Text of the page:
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Naval Group: in Lorient, employees between “astonishment and semi-surprise” – Australian submarines: France loses the contract of the century

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  • 1 An “alarming climate” for several months
  • The Australia’s decision to cancel contracts with France for the delivery of conventional submarines is “a disappointment”, regrets Bruno Le Nezet (CGT Naval Group), contacted this Thursday. He recalls that “armaments contracts are not commercial but political”. However, he assures us that the Australian decision is ultimately “only a half-surprise”: “It has been months since there was an alarming climate. We could tell there was something wrong. This sovereign decision was not so unexpected, even if Naval group acted as if everything was going for the best ”. On the side of the CFDT, Stevan Le Ruyet speaks of “astonishment” coupled with a “feeling of waste”.

  • 2 A “rather limited” impact on the Lorient site
  • The impact in Lorient would be rather limited, according to several sources. “Here, around fifty people are working on these programs,” says Stevan Le Ruyet. To which should be added people based in Australia. For Bruno Le Nezet, a total of a hundred Lorientais could be concerned. “10%, out of a thousand people nationwide”. For the CGT, all these personnel will have to “find a reclassification within their company of origin. It is not up to the employees to pay the bill ”. According to Naval Group management, only 30 people would be affected.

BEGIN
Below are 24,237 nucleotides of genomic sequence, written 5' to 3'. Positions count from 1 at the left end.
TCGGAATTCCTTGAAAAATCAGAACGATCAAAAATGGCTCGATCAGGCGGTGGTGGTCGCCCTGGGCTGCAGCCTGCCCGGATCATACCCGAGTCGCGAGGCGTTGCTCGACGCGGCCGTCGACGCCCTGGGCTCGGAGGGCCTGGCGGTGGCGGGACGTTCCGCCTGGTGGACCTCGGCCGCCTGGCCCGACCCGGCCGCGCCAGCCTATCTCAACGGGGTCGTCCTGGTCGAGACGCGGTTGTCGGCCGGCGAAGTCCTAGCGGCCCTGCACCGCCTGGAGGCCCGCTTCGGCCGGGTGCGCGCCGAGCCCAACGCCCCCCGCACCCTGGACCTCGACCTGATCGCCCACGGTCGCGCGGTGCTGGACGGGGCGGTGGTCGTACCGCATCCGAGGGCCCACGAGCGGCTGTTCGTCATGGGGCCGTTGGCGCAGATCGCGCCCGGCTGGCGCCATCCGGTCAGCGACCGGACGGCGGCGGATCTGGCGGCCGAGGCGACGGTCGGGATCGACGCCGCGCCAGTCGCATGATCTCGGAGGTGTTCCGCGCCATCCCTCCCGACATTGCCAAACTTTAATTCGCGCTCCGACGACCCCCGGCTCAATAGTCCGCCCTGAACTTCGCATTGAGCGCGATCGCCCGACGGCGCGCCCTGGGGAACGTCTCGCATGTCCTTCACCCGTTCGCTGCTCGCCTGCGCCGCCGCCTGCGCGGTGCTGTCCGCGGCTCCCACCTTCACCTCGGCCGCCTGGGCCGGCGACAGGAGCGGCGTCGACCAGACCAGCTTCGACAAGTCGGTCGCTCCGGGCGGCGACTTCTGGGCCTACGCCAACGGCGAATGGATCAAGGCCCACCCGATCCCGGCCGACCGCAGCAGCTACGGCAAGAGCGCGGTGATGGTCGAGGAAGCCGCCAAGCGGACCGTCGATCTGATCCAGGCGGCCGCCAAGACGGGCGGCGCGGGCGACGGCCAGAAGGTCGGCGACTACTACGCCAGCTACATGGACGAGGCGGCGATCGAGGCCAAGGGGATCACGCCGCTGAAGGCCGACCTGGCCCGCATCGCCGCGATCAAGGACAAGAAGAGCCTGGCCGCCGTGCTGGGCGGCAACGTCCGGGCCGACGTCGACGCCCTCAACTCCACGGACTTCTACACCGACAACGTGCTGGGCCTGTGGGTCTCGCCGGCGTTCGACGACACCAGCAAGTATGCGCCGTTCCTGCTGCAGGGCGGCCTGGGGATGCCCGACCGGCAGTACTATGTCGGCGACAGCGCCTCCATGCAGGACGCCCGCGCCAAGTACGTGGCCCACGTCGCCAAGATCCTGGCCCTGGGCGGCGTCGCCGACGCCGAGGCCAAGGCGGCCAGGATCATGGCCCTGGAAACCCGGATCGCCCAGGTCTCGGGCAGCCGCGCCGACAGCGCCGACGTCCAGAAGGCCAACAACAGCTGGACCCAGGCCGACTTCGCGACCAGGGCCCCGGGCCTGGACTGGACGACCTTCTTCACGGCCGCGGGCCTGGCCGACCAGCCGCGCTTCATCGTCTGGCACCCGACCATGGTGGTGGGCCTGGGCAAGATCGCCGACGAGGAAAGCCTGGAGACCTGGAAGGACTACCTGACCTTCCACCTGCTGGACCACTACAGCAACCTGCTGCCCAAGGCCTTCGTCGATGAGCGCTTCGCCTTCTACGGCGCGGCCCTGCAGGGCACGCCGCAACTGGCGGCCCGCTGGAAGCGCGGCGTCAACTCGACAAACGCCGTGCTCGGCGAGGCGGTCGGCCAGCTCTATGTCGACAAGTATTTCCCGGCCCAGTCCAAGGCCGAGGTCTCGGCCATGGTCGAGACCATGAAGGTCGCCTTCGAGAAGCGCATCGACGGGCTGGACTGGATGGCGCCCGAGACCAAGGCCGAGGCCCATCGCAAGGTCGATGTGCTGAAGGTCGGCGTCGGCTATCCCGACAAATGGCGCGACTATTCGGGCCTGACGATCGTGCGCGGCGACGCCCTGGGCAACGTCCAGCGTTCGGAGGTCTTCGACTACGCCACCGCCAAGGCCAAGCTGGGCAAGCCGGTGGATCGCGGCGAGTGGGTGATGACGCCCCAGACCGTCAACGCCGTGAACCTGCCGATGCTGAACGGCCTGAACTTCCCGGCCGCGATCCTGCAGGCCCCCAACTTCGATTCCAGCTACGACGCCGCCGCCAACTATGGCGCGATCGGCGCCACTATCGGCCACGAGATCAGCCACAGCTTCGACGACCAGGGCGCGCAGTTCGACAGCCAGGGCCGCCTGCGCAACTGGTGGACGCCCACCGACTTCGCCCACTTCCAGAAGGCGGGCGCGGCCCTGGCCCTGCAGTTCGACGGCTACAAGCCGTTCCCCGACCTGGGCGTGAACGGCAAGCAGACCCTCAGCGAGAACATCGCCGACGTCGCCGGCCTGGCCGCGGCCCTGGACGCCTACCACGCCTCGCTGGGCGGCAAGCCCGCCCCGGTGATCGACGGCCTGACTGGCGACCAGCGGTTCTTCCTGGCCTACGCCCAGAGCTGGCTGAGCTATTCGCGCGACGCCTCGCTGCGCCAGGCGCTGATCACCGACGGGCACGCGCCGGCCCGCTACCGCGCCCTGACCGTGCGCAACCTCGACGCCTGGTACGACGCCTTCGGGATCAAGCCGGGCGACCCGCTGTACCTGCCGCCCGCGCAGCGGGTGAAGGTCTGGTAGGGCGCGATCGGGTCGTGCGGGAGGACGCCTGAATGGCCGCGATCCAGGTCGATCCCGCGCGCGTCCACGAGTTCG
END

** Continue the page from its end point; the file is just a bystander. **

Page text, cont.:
• 3 Fears for the future
  • “We are asking that all national programs be repatriated to France”. For the elected CGT, “there is work” on condition that we repatriate everything that is outsourced, both in studies and in production. He mentions, for example, “the programs of the French Navy, as well as the MCMV export contract entrusted to Kership and subcontracted to Piriou, which sends seven ship hulls to Poland. While knowing that the start of machining of the first boat manufactured in Poland is scheduled for 2023, just when production in Lorient collapses… ”

    Bruno Le Nezet is sounding the alarm: if nothing changes, “there will be no more work for studies in mid-2022, there will be no more work in production mid-2023”. For him, we must stop betting everything on export. The Australian decision “shakes up, sows doubt and reminds us that now, in the world after, everything is possible geopolitically and therefore commercially”, notes Stevan Le Ruyet. “This weakens on the other hand a load plan from Lorient which was not overabundant for 2022 and following years”.



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